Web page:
ITHACA, N.Y. – Temp workers see a 21% increase in average wages when employed by a company with a unionized workforce, according to new Cornell University research.
“What is surprising is that wage premium only holds for unions that go head-to-head, battling with employers,” said Adam Seth Litwin, associate professor of labor relations, law and history in the ILR School and lead author of the study. “Those unions that ‘cooperate’ or ‘partner’ with employers do not achieve wage gains for temps.”
According to the research by Litwin and ILR Ph.D. student Or Shay, unions that work constructively with employers do a lot of good for core union members and the economy at large – but may be doing so on the backs of contingent workers.
In their paper, “What do unions do … for temps? Collective bargaining and the wage penalty,” published Dec. 14 in Industrial Relations, Litwin and Shay study the effects of collective bargaining on the “temp wage gap” – the substantial wage penalty attached to temporary workers’ fixed-term contracts.
The authors expected unions to reduce the pay penalty for temps. They found strong evidence of this – but only when the employment relationship is adversarial from both labor and management’s perspectives.
“The findings may rankle some ‘progressive’ unionists,” Litwin said. “Old-school, adversarial, non-cooperative unionization is out of vogue. And there may be a number of good reasons why. But at least with respect to helping non-traditional or non-core workers, unions are much more helpful when going head-to-head with management, rather than partnering with them.”
By analyzing British employer-employee data from 2,500 workplaces, Litwin and Shay found that the pay gap between temps and regular workers shrinks in unionized workplaces if the union’s relationship with management is adversarial. When a union instead partners with management, the core rank and file benefit, but both the union and employer appear to deprioritize the needs of non-core workers, such as temps.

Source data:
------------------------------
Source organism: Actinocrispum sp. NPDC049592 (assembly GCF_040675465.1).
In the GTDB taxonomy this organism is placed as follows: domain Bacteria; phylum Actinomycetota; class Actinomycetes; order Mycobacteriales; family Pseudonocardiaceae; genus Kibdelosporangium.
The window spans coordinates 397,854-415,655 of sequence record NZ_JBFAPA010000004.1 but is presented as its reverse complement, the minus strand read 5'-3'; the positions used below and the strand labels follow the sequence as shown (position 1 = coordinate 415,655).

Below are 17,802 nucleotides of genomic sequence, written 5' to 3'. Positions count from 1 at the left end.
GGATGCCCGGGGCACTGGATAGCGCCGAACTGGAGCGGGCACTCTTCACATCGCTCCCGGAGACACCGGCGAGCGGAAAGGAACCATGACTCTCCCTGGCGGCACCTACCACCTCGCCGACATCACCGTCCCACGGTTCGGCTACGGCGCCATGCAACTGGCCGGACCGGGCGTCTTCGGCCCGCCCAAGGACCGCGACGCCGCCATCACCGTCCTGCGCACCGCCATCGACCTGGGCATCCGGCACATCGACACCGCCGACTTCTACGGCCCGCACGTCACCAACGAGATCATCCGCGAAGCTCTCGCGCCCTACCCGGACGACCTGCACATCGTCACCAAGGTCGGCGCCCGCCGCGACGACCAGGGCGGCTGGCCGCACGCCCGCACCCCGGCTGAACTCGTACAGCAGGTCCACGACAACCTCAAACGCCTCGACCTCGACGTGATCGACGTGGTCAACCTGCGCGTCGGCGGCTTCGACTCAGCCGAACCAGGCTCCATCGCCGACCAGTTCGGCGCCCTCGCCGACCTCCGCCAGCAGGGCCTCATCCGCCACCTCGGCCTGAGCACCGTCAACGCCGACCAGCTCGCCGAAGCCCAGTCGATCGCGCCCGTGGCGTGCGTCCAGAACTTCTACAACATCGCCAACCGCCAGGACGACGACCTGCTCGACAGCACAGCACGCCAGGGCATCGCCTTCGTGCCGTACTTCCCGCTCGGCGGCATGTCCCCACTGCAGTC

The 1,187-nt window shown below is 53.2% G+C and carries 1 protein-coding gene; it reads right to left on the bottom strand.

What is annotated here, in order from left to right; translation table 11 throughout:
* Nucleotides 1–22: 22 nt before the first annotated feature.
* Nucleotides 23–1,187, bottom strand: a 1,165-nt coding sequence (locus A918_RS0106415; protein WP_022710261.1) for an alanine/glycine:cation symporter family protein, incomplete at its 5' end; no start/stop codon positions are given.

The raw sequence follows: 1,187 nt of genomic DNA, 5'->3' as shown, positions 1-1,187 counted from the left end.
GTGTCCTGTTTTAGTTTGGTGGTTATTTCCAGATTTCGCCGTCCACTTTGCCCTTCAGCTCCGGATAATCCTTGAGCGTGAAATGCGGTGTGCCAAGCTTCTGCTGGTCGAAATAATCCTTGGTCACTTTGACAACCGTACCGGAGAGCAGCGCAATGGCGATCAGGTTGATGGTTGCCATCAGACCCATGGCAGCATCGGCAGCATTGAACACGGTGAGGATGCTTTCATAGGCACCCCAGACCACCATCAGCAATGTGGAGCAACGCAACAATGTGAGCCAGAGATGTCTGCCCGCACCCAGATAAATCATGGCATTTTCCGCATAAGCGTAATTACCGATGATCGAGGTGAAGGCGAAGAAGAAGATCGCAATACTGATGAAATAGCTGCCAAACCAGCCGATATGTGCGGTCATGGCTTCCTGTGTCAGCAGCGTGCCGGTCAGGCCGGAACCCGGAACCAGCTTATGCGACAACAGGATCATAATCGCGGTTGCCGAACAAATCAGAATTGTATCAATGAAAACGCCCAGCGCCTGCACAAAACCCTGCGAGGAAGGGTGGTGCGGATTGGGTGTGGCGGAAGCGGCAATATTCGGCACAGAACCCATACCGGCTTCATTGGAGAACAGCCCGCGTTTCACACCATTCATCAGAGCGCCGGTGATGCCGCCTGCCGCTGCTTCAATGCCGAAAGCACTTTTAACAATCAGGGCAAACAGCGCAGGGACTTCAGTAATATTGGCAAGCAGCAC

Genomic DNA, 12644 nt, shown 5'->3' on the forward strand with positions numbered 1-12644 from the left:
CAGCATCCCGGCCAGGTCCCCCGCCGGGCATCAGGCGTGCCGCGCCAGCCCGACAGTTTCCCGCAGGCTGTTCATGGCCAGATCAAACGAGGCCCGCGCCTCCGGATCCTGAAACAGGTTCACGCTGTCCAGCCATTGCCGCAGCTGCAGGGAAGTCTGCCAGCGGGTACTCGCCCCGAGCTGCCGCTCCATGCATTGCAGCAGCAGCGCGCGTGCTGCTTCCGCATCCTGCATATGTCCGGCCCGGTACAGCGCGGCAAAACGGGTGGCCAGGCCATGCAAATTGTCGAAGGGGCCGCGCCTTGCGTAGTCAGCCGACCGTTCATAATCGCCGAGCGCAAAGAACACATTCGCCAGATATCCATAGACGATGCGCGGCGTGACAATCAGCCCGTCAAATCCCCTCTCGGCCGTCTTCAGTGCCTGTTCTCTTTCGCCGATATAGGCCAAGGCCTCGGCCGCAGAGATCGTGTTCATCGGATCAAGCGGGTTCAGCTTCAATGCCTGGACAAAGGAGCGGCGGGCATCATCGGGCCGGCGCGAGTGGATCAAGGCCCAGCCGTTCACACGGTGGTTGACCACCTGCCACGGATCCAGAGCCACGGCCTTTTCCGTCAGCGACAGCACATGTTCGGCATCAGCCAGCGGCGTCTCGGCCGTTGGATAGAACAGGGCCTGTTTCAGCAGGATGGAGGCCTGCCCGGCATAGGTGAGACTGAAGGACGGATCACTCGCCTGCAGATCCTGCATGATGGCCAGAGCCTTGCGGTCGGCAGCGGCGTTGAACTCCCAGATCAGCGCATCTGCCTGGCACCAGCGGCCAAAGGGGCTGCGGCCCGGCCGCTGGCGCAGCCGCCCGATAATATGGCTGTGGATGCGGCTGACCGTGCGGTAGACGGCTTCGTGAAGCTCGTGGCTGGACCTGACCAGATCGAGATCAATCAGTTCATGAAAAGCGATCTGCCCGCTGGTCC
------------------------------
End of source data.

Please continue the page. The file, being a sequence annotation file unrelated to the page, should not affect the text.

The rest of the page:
Litwin and Shay build on existing research to explain why. They theorize unions that approach employers in an adversarial manner are more likely to see themselves as representing the needs of all workers – not just their core members. As a result, they work to raise wages for their own members first and foremost, but not at the expense of non-core workers.
An adversarial orientation between unions and employers also provides economic explanations for the researchers’ findings. By maintaining higher wages for temps, the union reduces the likelihood that employers will want to substitute temps for permanent workers. And employers in adversarial relationships can highlight their temps’ higher wages to show that their workers need not be union members or pay dues in order to be well treated.
Interestingly, Litwin and Shay found that a cooperative employment relationship does not shrink the temp wage gap; in these instances, “the union does not need to mitigate the threat of rank-and-file substitution by angling for higher wages for temps,” they write. Also, partnering employers don’t have to bolster pay for temps as a show of strength to the union or as a deterrent to unionization for those who are not unionized.
For additional information, see this Cornell Chronicle story.
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